Straddles are terrific strategies to employ when wanting to have a built-in hedge. Depending on how the position was set-up, straddles can profit from quick explosive moves in both the up and down directions. The straddle can be implemented purely delta neutral, allowing them to profit the same, whether up or down. They can also be engineered to have a directional bias where the position would profit quicker to the downside if a bearish bias is possessed, and to the upside if a bullish bias is possessed. Regardless, there are certain criteria that should be adhered to when implementing a straddle position.
To review, the straddle strategy is constructed by purchasing an equal number of puts and calls with the same strike price and expiration month on the same underlying equity. A long straddle is typically employed in a volatile market where the options strategist believes the market will move but does not have a bias on the direction of movement of the market. This is the delta neutral version, and, basically, as long as there is significant movement upwards or downwards, this strategy offers profit opportunity.
By virtue of the fact that the straddle strategy requires a relatively big move to make the position profitable, there are certain selection parameters that must be applied to potential stock candidates. First, you want to locate stocks that have historically been explosive but are currently exhibiting low implied volatility, meaning their options are cheap.
Some of the best straddle opportunities occur around an earnings event, especially when you expect a move of 8 percent or more. Also, if they tend to gyrate wildly during earnings and are currently consolidating with low implied volatility, then these certainly would be stocks to put on the radar screen.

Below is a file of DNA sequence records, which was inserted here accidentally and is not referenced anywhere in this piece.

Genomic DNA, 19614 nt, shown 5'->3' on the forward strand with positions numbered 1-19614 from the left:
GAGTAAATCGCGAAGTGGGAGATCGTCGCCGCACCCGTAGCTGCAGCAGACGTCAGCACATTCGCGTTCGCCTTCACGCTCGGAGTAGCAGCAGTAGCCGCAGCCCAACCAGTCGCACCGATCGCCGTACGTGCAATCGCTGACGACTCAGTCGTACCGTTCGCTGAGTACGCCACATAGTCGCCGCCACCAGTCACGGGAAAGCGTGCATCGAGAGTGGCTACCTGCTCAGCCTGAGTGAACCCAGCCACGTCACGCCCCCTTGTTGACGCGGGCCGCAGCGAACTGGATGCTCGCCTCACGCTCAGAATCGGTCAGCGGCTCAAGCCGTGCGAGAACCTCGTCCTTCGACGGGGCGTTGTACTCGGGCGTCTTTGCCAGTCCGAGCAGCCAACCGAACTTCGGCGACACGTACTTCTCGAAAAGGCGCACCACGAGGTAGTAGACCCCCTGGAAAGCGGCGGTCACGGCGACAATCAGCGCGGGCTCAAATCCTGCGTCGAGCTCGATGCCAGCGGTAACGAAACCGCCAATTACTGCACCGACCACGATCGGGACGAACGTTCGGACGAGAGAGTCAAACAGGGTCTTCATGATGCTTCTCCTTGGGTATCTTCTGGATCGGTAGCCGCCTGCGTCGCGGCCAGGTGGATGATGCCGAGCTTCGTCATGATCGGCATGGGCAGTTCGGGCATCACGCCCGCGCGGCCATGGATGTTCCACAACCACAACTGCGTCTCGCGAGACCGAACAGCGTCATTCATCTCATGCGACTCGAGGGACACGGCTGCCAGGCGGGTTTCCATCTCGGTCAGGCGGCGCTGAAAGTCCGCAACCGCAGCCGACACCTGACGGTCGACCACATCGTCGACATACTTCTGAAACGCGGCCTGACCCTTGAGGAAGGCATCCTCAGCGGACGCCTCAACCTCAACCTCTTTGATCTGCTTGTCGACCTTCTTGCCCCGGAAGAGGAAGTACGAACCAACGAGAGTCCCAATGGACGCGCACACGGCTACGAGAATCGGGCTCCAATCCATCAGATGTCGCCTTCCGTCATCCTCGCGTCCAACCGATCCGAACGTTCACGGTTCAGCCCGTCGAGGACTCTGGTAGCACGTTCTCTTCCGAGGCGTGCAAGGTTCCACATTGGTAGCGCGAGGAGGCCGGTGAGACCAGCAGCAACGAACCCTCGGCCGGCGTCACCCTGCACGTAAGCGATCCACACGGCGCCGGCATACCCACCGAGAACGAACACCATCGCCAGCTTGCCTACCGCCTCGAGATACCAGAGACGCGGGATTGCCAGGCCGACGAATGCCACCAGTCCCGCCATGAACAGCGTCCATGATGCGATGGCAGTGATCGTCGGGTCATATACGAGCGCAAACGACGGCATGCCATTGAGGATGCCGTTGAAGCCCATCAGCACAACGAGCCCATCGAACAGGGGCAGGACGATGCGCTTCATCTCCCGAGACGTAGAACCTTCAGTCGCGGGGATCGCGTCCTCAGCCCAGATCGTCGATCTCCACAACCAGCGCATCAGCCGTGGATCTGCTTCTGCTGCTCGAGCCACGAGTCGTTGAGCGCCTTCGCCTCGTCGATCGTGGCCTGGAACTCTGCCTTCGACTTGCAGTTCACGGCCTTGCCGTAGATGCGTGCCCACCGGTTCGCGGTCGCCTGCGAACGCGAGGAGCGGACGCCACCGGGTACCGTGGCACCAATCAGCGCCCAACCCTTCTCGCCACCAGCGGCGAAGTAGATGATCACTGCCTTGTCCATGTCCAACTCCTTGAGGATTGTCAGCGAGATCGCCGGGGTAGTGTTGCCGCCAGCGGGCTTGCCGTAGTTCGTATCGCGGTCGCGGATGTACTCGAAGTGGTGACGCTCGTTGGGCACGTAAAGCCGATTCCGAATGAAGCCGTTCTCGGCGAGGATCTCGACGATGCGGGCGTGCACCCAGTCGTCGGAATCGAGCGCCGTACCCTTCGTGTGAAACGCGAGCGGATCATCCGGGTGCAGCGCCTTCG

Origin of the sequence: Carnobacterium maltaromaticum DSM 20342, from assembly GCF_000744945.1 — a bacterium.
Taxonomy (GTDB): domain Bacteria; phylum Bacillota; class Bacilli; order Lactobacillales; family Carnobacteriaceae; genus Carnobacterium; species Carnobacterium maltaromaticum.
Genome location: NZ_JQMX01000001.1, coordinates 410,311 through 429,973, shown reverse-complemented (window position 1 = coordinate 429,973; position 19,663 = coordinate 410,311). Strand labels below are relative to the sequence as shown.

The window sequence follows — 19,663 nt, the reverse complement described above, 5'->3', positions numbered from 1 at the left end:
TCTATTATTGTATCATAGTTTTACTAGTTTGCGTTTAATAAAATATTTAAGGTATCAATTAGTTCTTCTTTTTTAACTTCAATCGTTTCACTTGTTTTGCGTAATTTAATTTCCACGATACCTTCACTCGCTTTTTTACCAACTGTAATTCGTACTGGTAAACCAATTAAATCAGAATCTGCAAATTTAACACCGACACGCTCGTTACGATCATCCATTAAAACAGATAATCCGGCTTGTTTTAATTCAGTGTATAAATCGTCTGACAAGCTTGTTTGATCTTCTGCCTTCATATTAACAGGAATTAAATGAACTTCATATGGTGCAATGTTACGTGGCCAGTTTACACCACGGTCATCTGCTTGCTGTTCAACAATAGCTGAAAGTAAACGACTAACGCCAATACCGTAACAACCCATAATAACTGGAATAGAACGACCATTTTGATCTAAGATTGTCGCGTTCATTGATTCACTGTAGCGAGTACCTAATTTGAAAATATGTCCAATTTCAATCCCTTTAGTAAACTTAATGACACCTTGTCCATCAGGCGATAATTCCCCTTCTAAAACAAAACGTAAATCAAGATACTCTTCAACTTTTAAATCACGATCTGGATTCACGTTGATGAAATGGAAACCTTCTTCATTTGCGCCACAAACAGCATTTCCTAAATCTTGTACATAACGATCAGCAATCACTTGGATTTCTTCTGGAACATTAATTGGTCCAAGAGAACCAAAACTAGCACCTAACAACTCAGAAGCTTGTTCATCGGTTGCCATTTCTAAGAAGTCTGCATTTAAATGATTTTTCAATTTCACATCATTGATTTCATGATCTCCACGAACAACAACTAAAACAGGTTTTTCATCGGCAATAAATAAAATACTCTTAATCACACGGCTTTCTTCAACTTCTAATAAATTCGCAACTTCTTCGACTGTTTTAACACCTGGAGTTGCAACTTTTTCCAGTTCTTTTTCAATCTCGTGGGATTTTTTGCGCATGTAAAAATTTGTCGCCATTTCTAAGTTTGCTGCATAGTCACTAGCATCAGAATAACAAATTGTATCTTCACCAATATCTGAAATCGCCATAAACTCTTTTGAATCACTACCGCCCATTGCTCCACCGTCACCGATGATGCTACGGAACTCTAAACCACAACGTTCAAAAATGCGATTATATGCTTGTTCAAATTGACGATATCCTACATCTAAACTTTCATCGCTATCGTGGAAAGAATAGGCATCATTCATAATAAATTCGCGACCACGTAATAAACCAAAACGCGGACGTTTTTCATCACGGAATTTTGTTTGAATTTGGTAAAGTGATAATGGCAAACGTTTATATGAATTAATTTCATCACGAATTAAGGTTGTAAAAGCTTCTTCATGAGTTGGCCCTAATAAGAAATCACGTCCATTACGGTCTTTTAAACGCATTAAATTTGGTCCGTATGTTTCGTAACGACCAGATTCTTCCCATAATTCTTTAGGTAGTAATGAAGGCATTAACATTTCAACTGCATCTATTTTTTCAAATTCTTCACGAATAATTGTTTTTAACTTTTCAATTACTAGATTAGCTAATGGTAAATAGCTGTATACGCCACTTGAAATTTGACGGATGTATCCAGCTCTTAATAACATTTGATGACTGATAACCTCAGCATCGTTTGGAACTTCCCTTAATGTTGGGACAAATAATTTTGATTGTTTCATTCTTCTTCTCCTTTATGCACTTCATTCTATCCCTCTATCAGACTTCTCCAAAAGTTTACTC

When the trader actually initiates a straddle, they need to allow around 90 days before expiration. Keep in mind that the primary objective of the straddle position is to look for an implied volatility increase as well as significant stock movement. In addition, the trader should never hold the straddle strategy any longer than 45 to 50 days, and if profits exceed the 35 to 40 percent level, the trader should look to take profits.
More aggressive traders can hold for the 50 percent level and stay in the strategy up to 60 days, provided it is practical to still do so. If consistently applied correctly on carefully selected stocks that meet the key criteria outlined in this article, then the straddle can be a strategy that can become a profit center within your trading business. Also, if managed properly the straddle has very little risk attached to the position, which is always an attractive characteristic of any effective options strategy.
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